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4.1. What is the Flatness Problem?

First I will describe the flatness problem and then the inflationary solution to it. Recent measurements of the total density of the Universe find 0.95 < Omegao < 1.05 (e.g. Table 1). This near flatness is a problem because the Friedmann Equation tells us that Omega ~ 1 is a very unstable condition - like a pencil balancing on its point. It is a very special condition that won't stay there long. Here is an example of how special it is. Equation 16 shows us that (Omega-1 -1) rho R2 = constant. Therefore, we can write,

(\Omega^{-1} - 1)\rho R^{2} = (\Omega_{o}^{-1} - 1)\rho_{o} R_{o}^{2}
\end{equation} (27)

where the right hand side is today and the left hand side is at any arbitrary time. We then have,

(\Omega^{-1} - 1) = (\Omega_{o}^{-1} - 1)\frac{\rho_{o}}{\rho} \left(\frac{R_{o}}{R}\right)^{2}.
\end{equation} (28)

Redshift is related to the scale factor by R = Ro / (1 + z). Consider the evolution during matter-domination where rho = rhoo(1 + z)3. Inserting these we get,

(\Omega^{-1} - 1) = \frac{(\Omega_{o}^{-1} - 1)}{1+z}.
\end{equation} (29)

Inserting the current limits on the density of the Universe, 0.95 < Omegao < 1.05 (for which -0.05 < (Omegao-1 -1) < 0.05), we get a constraint on the possible values that Omega could have had at redshift z,

\frac{1}{1+\frac{0.05}{1+z}} < \Omega < \frac{1}{1-\frac{0.05}{1+z}}.
\end{equation} (30)

At recombination (when the first hydrogen atoms were formed) z approx 103 and the constraint on Omega yields,

0.99995 < \Omega < 1.00005
\end{equation} (31)

So the observation that 0.95 < Omegao < 1.05 today, means that at a redshift of z ~ 103 we must have had 0.99995 < Omega < 1.000005. This range is small...special. However, Omega had to be even more special earlier on. We know that the standard big bang successfully predicts the relative abundances of the light nuclei during nucleosynthesis between ~ 1 minute and ~ 3 minutes after the big bang, so let's consider the slightly earlier time, 1 second after the big bang which is about the beginning of the epoch in which we are confident that the Friedmann Equation holds. The redshift was z ~ 1011 and the resulting constraint on the density at that time was,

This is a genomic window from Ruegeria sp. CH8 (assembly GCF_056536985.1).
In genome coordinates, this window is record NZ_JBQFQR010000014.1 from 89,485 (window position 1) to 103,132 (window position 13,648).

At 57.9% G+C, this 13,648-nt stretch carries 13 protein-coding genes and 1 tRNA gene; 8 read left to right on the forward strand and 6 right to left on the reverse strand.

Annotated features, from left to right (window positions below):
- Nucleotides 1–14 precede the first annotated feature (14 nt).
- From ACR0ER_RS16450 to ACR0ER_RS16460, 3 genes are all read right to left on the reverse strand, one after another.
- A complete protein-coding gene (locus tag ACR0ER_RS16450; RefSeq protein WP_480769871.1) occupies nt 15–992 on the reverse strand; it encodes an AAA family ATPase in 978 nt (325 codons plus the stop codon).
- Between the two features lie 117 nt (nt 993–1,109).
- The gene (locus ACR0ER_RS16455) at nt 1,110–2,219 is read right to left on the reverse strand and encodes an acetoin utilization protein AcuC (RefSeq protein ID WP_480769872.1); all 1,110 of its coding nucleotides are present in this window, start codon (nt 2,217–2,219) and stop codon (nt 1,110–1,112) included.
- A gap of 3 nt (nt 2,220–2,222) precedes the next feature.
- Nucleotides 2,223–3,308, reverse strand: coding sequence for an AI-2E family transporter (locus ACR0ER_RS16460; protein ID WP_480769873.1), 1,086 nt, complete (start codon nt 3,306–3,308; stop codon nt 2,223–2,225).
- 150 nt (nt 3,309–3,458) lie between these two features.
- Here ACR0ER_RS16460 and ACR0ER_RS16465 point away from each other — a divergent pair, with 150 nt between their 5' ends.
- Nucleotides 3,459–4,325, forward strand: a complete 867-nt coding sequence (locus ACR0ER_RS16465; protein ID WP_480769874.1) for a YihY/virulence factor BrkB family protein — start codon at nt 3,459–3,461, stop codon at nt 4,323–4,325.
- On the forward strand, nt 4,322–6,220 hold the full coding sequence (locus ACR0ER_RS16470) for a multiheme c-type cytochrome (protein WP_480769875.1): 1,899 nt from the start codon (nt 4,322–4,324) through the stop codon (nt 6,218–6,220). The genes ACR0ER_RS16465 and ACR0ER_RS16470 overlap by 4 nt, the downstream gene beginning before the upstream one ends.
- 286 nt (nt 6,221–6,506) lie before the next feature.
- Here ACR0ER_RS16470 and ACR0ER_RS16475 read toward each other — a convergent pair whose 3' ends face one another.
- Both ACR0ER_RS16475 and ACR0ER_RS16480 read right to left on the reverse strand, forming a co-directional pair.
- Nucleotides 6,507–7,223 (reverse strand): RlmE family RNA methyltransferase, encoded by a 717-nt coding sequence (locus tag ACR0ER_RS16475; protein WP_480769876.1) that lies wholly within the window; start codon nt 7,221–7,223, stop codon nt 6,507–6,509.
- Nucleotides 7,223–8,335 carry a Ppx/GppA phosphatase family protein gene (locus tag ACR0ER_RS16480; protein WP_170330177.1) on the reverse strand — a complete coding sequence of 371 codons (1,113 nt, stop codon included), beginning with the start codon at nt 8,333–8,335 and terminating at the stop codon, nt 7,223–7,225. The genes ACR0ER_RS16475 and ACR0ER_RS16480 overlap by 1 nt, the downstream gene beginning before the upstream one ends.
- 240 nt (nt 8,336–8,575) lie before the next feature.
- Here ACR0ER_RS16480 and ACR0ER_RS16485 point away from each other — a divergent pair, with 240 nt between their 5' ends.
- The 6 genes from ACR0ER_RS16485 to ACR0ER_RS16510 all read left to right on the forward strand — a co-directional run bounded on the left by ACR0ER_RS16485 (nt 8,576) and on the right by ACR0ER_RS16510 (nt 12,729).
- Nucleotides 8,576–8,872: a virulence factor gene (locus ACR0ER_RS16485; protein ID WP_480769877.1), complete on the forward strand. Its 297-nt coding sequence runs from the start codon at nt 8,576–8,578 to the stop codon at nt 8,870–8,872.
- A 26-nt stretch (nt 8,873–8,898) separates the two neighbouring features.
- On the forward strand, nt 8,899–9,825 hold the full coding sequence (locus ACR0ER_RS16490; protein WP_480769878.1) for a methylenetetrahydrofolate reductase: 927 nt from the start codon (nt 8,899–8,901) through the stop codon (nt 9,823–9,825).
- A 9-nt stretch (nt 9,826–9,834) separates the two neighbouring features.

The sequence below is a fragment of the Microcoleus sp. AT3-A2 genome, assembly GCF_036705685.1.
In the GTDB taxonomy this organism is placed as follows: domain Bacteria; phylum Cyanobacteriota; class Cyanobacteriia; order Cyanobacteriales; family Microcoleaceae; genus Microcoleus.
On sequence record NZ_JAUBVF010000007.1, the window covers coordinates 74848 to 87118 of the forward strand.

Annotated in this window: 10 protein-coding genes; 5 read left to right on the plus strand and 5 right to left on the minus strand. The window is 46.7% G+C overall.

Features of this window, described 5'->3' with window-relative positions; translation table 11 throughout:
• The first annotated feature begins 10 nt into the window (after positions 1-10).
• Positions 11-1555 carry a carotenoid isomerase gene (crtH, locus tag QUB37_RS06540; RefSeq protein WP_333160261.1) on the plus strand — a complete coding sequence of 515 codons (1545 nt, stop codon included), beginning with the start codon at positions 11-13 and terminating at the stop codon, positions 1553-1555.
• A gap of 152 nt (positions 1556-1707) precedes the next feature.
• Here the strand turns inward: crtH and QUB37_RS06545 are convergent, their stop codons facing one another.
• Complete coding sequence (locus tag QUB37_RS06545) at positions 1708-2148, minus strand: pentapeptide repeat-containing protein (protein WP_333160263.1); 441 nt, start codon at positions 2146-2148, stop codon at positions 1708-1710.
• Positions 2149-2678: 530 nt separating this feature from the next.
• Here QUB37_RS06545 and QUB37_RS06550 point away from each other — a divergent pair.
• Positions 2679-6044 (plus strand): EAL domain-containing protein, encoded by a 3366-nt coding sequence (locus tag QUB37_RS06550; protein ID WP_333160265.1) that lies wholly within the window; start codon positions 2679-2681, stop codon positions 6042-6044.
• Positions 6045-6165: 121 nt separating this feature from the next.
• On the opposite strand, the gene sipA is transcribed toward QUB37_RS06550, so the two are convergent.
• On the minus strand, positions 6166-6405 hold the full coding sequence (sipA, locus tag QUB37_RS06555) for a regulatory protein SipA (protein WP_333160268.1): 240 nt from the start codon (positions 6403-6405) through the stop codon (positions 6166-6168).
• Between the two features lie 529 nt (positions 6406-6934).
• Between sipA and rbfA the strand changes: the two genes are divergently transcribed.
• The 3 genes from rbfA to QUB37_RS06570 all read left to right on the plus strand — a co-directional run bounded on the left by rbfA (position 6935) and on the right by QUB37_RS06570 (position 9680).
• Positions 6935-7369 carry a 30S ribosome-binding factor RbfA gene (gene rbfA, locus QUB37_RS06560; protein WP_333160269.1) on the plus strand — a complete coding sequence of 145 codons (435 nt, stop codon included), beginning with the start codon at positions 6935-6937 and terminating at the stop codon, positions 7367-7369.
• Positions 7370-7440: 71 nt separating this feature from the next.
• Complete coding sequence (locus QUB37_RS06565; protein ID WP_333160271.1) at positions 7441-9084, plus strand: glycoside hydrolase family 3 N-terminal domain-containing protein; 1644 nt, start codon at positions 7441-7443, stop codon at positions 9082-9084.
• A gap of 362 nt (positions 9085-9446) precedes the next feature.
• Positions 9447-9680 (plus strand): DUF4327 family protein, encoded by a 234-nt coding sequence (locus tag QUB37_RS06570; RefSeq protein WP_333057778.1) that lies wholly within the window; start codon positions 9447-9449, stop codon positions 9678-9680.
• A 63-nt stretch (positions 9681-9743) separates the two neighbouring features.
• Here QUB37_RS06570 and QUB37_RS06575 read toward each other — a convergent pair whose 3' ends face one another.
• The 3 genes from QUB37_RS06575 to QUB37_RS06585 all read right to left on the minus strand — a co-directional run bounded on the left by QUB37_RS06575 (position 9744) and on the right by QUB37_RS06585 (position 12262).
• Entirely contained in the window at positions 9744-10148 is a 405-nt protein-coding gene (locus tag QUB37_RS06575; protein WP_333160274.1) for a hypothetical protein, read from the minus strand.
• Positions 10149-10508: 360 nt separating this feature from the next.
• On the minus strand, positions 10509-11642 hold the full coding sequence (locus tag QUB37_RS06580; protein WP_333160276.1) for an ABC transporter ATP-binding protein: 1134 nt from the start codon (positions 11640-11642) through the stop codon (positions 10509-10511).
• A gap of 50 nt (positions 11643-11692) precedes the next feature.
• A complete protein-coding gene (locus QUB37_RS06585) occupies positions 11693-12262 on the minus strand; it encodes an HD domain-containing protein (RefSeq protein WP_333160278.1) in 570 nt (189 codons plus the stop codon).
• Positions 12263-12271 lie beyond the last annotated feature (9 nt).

0.9999999999995 < \Omega < 1.0000000000005
\end{equation} (32)

This range is even smaller and more special, (although I have assumed matter domination for this calculation, at redshifts higher than zeq ~ 3000, we have radiation domination and rho = rhoo(1 + z)4. This makes the 1 + z in Eq. 30 a (1 + z)2 and requires that early values of Omega be even closer to 1 than calculated here).

To summarize:

0.95 &< \Omega_{o}(z=0)        <& 1.05   \\
0.99995 &< \Omega(z=10^{3})   <& 1.000005  \\
0.9999999999995 &< \Omega(z=10^{11})  <& 1.0000000000005
\end{equation} (33)



If the Friedmann Equation is valid at even higher redshifts, Omega must have been even closer to one. These limits are the mathematical quantification behind our previous statement that: `If the Universe had started out with a tiny deviation from flatness, the standard big bang model would have quickly generated a measurable degree of non-flatness.' If we assume that Omega could have started out with any value, then we have a compelling question: Why should Omega have been so fine-tuned to 1?

Observing Omegao approx 1 today can be compared to a pencil standing on its point. If you walk into a room and find a pencil standing on its point you think: pencils don't usually stand on their points. If a pencil is that way then some mechanism must have recently set it up because pencils won't stay that way long. Similarly, if you wake up in a universe that you know would quickly evolve away from Omega = 1 and yet you find that Omegao = 1 then some mechanism must have balanced it very exactly at Omega = 1.

Another way to state this flatness problem is as an oldness problem. If Omegao approx 1 today, then the Universe cannot have gone through many e-folds of expansion which would have driven it away from Omegao = 1. It cannot be very old. If the pencil is standing on its end, then the mechanism to push it up must have just finished. But we see that the Universe is old in the sense that it has gone through many e-foldings of expansion (even without inflation).

If early values of Omega had exceeded 1 by a tiny amount then this closed Universe would have recollapsed on itself almost immediately. How did the Universe get to be so old? If early values of Omega were less than 1 by a tiny amount then this open Universe would have expanded so quickly that no stars or galaxies would have formed. How did our galaxy get to be so old? The tiniest deviation from Omega = 1 grows quickly into a collapsing universe or one that expands so quickly that clumps have no time to form.

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